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one of the finest tempered of Editors. Perry, of
the Morning Chronicle, was equally pleasant, with a
dash, no slight one either, of the courtier. S. was
frank, plain, and English all over. We have worked
for both these gentlemen.


It is soothing to contemplate the head of the
Ganges ; to trace the first little bubblings of a
mighty river;

With holy reverence to approach the rocks,
Whence glide the streams renowned in ancient song.

Fired with a perusal of the Abyssinian Pilgrim's
exploratory ramblings after the cradle of the infant
Nilus, we well remember on one fine summer holy-
day (a " whole day's leave " we called it at Christ's
Hospital) sallying forth at rise of sun, not very well
provisioned either for such an undertaking, to trace
the current of the New River Middletonian stream !
to its scaturient source, as we had read, in mead-
ows by fair Amwell. Gallantly did we commence
our solitary quest for it was essential to the dig-
nity of a DISCOVERY, that no eye of schoolboy, save
our own, should beam on the detection. By flowery
spots, and verdant lanes, skirting Hornsey, Hope
trained us on in many a baffling turn ; endless, hope-
less meanders, as it seemed; or as if the jealous
waters had dodged us, reluctant to have the humble
spot of their nativity revealed; till spent, and nigh
famished, before set of the same sun, we sate down
somewhere by Bowes Farm, near Tottenham, with
a tithe of our proposed labours only yet accom-
plished ; sorely convinced in spirit, that that Brucian
enterprise was as yet too arduous for our young


Not more refreshing to the thirsty curiosity of the
traveller is the tracing of some mighty waters up to
their shallow fontlet, than it is to a pleased and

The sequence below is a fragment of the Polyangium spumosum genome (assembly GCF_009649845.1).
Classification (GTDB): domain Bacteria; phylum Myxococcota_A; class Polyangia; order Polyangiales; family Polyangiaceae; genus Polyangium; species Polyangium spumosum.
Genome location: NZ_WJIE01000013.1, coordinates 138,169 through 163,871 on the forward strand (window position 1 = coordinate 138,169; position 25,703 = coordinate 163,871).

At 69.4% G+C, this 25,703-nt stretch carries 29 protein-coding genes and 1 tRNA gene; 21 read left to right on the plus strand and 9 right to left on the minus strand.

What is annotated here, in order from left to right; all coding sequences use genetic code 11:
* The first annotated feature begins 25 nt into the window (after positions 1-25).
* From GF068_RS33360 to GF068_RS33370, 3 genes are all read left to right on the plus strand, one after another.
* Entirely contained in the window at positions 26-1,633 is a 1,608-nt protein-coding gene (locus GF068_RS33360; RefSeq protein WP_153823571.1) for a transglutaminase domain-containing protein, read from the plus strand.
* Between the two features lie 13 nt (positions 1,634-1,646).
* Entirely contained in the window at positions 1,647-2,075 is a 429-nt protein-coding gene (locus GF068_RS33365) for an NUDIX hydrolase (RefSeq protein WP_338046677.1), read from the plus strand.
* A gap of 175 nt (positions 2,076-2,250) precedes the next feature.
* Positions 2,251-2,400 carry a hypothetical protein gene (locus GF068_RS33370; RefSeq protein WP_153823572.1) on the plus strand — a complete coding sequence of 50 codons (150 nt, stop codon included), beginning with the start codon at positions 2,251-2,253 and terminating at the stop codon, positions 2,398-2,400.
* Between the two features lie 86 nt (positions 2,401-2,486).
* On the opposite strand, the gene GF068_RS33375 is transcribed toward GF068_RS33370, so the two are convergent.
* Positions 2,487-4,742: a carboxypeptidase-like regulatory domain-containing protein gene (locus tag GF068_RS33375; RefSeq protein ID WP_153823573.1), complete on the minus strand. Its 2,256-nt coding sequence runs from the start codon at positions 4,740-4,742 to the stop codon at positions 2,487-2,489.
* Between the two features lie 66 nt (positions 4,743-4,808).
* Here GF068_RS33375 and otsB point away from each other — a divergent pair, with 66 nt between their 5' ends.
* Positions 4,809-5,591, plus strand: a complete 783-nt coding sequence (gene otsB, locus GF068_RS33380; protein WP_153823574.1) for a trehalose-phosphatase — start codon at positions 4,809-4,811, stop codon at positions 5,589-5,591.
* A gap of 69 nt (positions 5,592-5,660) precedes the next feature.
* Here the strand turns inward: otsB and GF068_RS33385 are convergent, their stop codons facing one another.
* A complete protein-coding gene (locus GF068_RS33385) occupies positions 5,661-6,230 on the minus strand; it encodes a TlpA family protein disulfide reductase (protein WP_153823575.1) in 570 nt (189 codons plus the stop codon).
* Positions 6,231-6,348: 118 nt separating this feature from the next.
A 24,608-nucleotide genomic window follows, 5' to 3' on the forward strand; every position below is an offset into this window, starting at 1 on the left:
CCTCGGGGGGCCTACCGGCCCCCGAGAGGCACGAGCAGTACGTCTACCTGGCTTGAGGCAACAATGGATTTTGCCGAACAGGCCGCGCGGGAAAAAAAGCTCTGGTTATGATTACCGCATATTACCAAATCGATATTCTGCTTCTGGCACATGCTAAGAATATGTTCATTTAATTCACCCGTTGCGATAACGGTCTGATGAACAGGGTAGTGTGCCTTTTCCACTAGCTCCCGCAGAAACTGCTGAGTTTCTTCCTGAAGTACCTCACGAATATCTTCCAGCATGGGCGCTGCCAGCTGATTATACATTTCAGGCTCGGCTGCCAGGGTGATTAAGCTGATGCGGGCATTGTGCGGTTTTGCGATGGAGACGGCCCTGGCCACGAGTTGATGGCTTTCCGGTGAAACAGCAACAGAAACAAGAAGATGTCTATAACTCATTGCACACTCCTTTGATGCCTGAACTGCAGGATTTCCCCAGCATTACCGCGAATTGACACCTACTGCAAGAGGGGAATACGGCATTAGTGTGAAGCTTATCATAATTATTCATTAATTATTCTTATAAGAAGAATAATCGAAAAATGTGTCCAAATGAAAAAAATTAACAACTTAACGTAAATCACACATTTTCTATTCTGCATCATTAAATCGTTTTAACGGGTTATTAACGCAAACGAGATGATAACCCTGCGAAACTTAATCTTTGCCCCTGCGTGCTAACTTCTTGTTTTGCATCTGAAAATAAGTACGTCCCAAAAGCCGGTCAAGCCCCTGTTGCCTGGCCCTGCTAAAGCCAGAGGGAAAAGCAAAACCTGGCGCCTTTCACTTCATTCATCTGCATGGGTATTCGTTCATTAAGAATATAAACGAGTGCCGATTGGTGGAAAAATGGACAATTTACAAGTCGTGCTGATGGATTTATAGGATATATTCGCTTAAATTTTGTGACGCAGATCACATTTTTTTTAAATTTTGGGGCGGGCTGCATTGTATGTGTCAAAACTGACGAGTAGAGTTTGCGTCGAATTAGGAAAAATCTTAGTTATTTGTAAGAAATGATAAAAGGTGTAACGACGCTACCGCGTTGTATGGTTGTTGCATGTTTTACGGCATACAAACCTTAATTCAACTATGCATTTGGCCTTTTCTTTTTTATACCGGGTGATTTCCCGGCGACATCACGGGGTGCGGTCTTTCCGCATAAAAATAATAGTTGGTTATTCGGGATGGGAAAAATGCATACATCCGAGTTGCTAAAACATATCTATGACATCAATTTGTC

candid reader to go back to the inexperienced es-
says, the first callow flights in authorship, of some
established name in literature ; from the Gnat which
preluded to the yneid, to the Duck which Samuel
Johnson trod on.

In those days every Morning Paper, as an essential
retainer to its establishment, kept an author, who
was bound to furnish daily a quantum of witty para-
graphs. Sixpence a joke and it was thought pretty
high too was Dan Stuart's settled remuneration in
these cases. The chat of the day, scandal, but, above
all, dress, furnished the material. The length of no
paragraph was to exceed seven lines. Shorter they
might be, but they must be poignant.

A fashion of flesh, or rather pink- coloured hose for
the ladies, luckily coming up at the juncture, when
we were on our probation for the place of Chief
Jester to S.'s Paper, established our reputation in
that line. We were pronounced a " capital hand."
O the conceits which we varied upon red in all its
prismatic differences ! from the trite and obvious
flower of Cytherea, to the flaming costume of the
lady that has her sitting upon " many waters." Then
there was the collateral topic of ancles. What an